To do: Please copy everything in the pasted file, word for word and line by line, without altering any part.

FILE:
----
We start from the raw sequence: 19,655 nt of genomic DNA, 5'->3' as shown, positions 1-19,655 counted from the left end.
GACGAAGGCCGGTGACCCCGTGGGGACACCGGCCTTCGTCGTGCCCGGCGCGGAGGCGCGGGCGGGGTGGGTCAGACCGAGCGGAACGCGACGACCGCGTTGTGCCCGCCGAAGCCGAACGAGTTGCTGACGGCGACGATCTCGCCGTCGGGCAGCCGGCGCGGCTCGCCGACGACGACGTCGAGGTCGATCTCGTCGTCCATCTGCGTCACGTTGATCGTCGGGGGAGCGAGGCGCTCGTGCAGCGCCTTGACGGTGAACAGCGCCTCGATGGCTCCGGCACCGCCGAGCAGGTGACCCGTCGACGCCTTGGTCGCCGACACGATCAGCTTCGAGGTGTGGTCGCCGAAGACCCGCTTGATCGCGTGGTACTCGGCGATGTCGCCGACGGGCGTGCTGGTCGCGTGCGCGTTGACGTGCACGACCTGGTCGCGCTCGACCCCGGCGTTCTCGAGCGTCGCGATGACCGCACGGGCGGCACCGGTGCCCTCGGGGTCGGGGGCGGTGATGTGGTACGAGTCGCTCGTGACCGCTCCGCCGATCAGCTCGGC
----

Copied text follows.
We start from the raw sequence: 19,655 nt of genomic DNA, 5'->3' as shown, positions 1-19,655 counted from the left end.
GACGAAGGCCGGTGACCCCGTGGGGACACCGGCCTTCGTCGTGCCCGGCGCGGAGGCGCGGGCGGGGTGGGTCAGACCGAGCGGAACGCGACGACCGCGTTGTGCCCGCCGAAGCCGAACGAGTTGCTGACGGCGACGATCTCGCCGTCGGGCAGCCGGCGCGGCTCGCCGACGACGACGTCGAGGTCGATCTCGTCGTCCATCTGCGTCACGTTGATCGTCGGGGGAGCGAGGCGCTCGTGCAGCGCCTTGACGGTGAACAGCGCCTCGATGGCTCCGGCACCGCCGAGCAGGTGACCCGTCGACGCCTTGGTCGCCGACACGATCAGCTTCGAGGTGTGGTCGCCGAAGACCCGCTTGATCGCGTGGTACTCGGCGATGTCGCCGACGGGCGTGCTGGTCGCGTGCGCGTTGACGTGCACGACCTGGTCGCGCTCGACCCCGGCGTTCTCGAGCGTCGCGATGACCGCACGGGCGGCACCGGTGCCCTCGGGGTCGGGGGCGGTGATGTGGTACGAGTCGCTCGTGACCGCTCCGCCGATCAGCTCGGC